Tag Archives: Joe Benning

If I hear someone say “a few bad apples,” I’m gonna scream

The Vermont Department of Corrections (Not Exactly As Illustrated) (Or Maybe It Is)

As Vermont’s prison scandal continues to spread and deepen, I find myself pondering a simple question:

How are the Democrats going to handle this?

The latest in this head-spinning affair is the indefinite suspension of the top two officials at the Northern State Correctional Facility in Newport. DOC Commissioner-For-Now Mike Touchette announced the suspensions in a Friday newsdump. He didn’t explain the reasons — but dollars to donuts it’s no coincidence that the action comes a few days after Human Services Secretary Mike Smith launched his own investigation, which initially (at least) focused on the state’s only women’s prison.

And while we wait for more dominoes to fall, let’s consider that the scandal puts the Democrats in a tight spot. At first glance, you might think they’d be rarin’ to dig up a nice juicy election-year scandal that might put a few dents in Gov. Phil Scott’s Teflon.

But maybe not.

Some factors to consider. Former DOC commissioner Lisa Menard served from 2015 to 2018. Yep, she was appointed by Democrat Peter Shumlin. She and Touchette are longtime veterans of the department, who rose through the ranks under Democratic and Republican governors. The documented problems at the women’s prison go back to at least 2012, which would be Shumlin’s first term. This scandal may have blown open on Scott’s watch, but it’s really a bipartisan issue.

The potential principals in this affair — Menard, Touchette, Smith, and his predecessor Al Gobeille — are all familiar faces around state government. They are past or present denizens of the Statehouse bubble. They are well known and — rightly or wrongly — respected by legislators. Rep. Alice Emmons, who’s served in the House since 1983, is the longtime chair of the House Corrections and Institutions Committee, which will tackle the prison scandal. She and her committee have had responsibility for oversight of the system, and failed to keep the system on the straight and narrow. Is she going to dig deep into this thing, or will she be inclined to lay the blame at the feet of “a few bad apples”?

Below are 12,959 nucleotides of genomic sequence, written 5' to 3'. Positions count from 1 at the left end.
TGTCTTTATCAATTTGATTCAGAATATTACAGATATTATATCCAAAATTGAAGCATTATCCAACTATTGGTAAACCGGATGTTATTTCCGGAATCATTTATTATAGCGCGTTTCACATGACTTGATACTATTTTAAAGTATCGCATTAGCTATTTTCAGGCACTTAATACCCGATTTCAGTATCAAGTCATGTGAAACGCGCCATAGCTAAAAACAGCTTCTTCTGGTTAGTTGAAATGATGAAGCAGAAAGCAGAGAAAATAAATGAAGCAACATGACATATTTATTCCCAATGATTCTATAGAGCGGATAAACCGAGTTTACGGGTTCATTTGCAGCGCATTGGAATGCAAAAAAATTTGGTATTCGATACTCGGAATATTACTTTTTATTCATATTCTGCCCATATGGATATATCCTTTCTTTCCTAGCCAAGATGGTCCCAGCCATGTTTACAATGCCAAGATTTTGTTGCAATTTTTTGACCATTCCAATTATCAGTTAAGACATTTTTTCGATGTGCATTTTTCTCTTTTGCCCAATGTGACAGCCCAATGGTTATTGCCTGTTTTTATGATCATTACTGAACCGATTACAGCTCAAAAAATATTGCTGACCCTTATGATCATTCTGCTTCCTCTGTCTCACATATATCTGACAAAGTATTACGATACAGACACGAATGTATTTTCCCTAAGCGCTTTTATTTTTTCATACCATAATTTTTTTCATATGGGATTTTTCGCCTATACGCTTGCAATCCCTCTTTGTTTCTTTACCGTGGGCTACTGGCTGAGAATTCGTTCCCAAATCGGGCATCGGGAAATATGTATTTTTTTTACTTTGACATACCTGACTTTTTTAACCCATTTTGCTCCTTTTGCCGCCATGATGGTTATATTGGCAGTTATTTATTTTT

And again, if I hear that phrase in January, I’m going to scream. Because even at this early stage, there’s overwhelming evidence that this problem isn’t confined to the front-line workers. It’s clear that DOC management actively conspired to keep things quiet.

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Sooner or later the VTGOP will have to address Rutland

Got a lot of blowback on my recent post about the Syrian refugee debate in Rutland. More than one correspondent kindly pointed out that I had misidentified Mayor Chris Louras as a Republican.

They were right and I was wrong. He switched to independent several years ago.

But contrary to their claims, my argument still stands. The refugee proposal is likely to be the dominant issue in next March’s city elections, and if opponents put up candidates who would reject the plan, then the Vermont Republican Party and its hypothetical Governor Phil Scott would face a critical choice:

Do they support the refugee plan, or do they embrace the Trumpian fear tactics of the opponents?

That doesn’t change because Chris Louras is an independent, and I’ma tell you why.

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Planet Norm’s increasingly erratic orbit

Any time a reporter has a few minutes to spare and wants to buy the Vermont media equivalent of a lottery ticket, all they have to do is give once-and-maybe-future-Senator Norm McAllister a call. If he answers the phone, he’s almost certain to say something dumb or offensive or both.